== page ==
I recently accompanied a group of students to Washington, D.C. to take part in a mock Congress. With a few hours to kill I decided to take a stroll through the National Gallery of Art. Included in the collection is a reproduction of the Shaw Memorial, which is located on Beacon Street here in Boston. I was pleasantly surprised to find a group of students sitting with a museum teacher, who did a wonderful job of interpreting the monument and engaging the group. The kids talked about the history of Shaw and the 54th as well as the rich symbolism contained in Saint-Gaudens’s relief. At one point she asked the kids to share sounds that might be heard in such a scene. It made my day.
Those of you living in the Richmond area will find this documentary to be particularly interesting. In 1993 the city organized Healing the Heart of America, which among other things included a walk through Richmond in an attempt to address lingering tensions over slavery, race, and history. Some of the interviews are quite interesting. You can see the legacy of this walk in such programs as The Future of Richmond’s Past as well as the incredible work of Virginia’s Sesquicentennial Commission. It is interesting to see the changes to the city’s commemorative landscape in the last twenty years.
This week I am going to write an essay for my column at the Atlantic on the recent controversy surrounding the renaming of Forrest Park in Memphis, Tennessee. Court Carney’s 2001 JSH essay on Forrest and historical memory has been incredibly helpful in placing this most recent incident within a much broader context. I highly recommend it to those of you who are interested in Forrest and his place in our collective memory.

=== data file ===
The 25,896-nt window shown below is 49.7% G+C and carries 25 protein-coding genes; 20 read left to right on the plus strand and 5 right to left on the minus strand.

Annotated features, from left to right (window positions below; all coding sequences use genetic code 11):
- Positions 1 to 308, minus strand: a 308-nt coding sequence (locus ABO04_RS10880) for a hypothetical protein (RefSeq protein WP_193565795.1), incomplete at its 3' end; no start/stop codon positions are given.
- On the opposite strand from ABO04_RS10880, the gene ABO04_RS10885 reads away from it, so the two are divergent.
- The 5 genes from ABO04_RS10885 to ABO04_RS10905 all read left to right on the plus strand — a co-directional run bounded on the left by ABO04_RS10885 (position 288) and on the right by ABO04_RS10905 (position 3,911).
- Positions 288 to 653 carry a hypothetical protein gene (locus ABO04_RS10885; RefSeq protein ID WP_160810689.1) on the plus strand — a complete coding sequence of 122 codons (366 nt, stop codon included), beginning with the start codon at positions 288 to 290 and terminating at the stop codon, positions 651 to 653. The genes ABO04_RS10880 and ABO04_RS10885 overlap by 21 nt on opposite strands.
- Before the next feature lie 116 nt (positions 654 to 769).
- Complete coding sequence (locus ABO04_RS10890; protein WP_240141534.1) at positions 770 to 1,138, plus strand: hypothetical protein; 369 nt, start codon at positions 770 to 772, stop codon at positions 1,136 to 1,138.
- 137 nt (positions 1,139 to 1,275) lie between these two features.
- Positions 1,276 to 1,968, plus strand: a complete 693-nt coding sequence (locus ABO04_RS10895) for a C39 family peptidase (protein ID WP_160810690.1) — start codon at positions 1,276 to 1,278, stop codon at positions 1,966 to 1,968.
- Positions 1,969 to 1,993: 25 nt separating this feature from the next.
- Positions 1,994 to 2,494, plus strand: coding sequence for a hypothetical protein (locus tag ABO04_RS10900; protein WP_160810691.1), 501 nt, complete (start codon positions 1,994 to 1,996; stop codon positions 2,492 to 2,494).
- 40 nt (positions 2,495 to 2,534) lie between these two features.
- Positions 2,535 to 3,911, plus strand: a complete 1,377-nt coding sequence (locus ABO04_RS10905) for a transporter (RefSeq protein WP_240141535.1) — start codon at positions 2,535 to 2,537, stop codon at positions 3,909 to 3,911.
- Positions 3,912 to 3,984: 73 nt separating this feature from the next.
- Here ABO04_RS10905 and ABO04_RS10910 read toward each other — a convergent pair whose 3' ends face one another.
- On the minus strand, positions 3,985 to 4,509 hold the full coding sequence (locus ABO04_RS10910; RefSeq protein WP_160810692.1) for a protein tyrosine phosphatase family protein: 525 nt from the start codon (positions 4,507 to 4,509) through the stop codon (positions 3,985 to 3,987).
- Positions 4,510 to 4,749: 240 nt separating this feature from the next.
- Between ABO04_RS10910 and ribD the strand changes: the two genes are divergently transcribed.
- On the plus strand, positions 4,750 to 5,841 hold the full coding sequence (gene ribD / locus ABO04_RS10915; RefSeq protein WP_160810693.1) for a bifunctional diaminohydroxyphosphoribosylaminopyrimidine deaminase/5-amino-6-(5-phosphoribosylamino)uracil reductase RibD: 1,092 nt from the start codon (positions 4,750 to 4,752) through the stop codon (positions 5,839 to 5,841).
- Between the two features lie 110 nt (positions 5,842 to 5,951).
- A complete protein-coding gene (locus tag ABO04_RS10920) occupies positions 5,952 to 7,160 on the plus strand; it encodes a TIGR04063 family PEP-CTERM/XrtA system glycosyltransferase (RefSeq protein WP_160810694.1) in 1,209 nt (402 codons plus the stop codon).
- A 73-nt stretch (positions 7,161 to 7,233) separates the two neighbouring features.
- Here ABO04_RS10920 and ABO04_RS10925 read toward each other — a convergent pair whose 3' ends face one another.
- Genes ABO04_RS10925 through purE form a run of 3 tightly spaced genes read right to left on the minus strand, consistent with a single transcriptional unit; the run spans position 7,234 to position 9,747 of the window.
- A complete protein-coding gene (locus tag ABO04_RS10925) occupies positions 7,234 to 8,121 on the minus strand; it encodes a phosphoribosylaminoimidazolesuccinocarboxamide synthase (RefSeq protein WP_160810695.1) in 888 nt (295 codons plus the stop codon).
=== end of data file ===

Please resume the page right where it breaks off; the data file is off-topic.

We just want everyone to know that we are here to protect and preserve our history and do it in a gentlemanly fashion. [emphasis added]
You may remember that a few weeks ago Millar referred to Forrest as a “humane slave trader.” What I find interesting is Millar’s and the SCV’s appropriation of Forrest’s history as their own. The problem is that no one individual or organization can claim sole ownership of Forrest’s legacy and in this case it seems to me that the KKK has a legitimate claim to honoring the man. They will likely want to single out Forrest’s growth during the antebellum years into one of Tennessee’s wealthiest slaveholders as well as his presence at Fort Pillow and early leadership of the Klan itself. That seems to me to be as legitimate a claim as one will find among the major stakeholders who admire Forrest.
As I pointed out before, this places the SCV in a very difficult position. Nothing that Millar or anyone else in the SCV has said challenges the Klan’s embrace of Forrest. This could prove to be a very messy and uncomfortable event for the SCV given that they agree with the Klan’s position that the park should not have been renamed.